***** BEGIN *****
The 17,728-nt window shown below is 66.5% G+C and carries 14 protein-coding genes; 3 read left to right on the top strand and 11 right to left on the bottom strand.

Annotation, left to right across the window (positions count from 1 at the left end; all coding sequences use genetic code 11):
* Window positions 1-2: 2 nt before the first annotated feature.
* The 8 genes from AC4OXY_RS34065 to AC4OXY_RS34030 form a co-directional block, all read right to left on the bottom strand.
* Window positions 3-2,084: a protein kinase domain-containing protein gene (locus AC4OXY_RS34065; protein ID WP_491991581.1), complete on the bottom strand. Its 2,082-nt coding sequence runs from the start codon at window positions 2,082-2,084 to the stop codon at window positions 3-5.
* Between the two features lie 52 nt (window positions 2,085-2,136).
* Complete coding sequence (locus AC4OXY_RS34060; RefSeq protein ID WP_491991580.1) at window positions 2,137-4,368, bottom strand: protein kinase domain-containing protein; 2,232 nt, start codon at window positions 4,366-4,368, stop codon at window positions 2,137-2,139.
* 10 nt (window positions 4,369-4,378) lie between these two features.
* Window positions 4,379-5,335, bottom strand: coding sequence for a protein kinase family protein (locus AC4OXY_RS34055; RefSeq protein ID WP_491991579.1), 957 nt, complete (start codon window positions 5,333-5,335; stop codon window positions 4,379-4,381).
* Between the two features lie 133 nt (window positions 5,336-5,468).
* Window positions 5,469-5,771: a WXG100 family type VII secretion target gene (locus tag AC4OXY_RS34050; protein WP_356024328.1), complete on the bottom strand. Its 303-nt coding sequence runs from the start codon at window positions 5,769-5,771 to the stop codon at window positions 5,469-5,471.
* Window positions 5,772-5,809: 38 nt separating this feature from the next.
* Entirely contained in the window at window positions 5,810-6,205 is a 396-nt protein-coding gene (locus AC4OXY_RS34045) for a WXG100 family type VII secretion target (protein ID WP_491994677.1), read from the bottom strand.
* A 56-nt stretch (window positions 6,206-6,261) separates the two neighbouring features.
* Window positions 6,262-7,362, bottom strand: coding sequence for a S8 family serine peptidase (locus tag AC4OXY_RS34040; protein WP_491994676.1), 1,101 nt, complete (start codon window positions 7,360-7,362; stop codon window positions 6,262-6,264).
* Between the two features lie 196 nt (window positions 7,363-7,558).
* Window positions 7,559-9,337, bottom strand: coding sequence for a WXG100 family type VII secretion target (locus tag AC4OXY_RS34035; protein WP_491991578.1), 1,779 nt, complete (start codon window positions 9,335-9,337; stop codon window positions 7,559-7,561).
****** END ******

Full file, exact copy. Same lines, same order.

The 17,728-nt window shown below is 66.5% G+C and carries 14 protein-coding genes; 3 read left to right on the top strand and 11 right to left on the bottom strand.

Annotation, left to right across the window (positions count from 1 at the left end; all coding sequences use genetic code 11):
* Window positions 1-2: 2 nt before the first annotated feature.
* The 8 genes from AC4OXY_RS34065 to AC4OXY_RS34030 form a co-directional block, all read right to left on the bottom strand.
* Window positions 3-2,084: a protein kinase domain-containing protein gene (locus AC4OXY_RS34065; protein ID WP_491991581.1), complete on the bottom strand. Its 2,082-nt coding sequence runs from the start codon at window positions 2,082-2,084 to the stop codon at window positions 3-5.
* Between the two features lie 52 nt (window positions 2,085-2,136).
* Complete coding sequence (locus AC4OXY_RS34060; RefSeq protein ID WP_491991580.1) at window positions 2,137-4,368, bottom strand: protein kinase domain-containing protein; 2,232 nt, start codon at window positions 4,366-4,368, stop codon at window positions 2,137-2,139.
* 10 nt (window positions 4,369-4,378) lie between these two features.
* Window positions 4,379-5,335, bottom strand: coding sequence for a protein kinase family protein (locus AC4OXY_RS34055; RefSeq protein ID WP_491991579.1), 957 nt, complete (start codon window positions 5,333-5,335; stop codon window positions 4,379-4,381).
* Between the two features lie 133 nt (window positions 5,336-5,468).
* Window positions 5,469-5,771: a WXG100 family type VII secretion target gene (locus tag AC4OXY_RS34050; protein WP_356024328.1), complete on the bottom strand. Its 303-nt coding sequence runs from the start codon at window positions 5,769-5,771 to the stop codon at window positions 5,469-5,471.
* Window positions 5,772-5,809: 38 nt separating this feature from the next.
* Entirely contained in the window at window positions 5,810-6,205 is a 396-nt protein-coding gene (locus AC4OXY_RS34045) for a WXG100 family type VII secretion target (protein ID WP_491994677.1), read from the bottom strand.
* A 56-nt stretch (window positions 6,206-6,261) separates the two neighbouring features.
* Window positions 6,262-7,362, bottom strand: coding sequence for a S8 family serine peptidase (locus tag AC4OXY_RS34040; protein WP_491994676.1), 1,101 nt, complete (start codon window positions 7,360-7,362; stop codon window positions 6,262-6,264).
* Between the two features lie 196 nt (window positions 7,363-7,558).
* Window positions 7,559-9,337, bottom strand: coding sequence for a WXG100 family type VII secretion target (locus tag AC4OXY_RS34035; protein WP_491991578.1), 1,779 nt, complete (start codon window positions 9,335-9,337; stop codon window positions 7,559-7,561).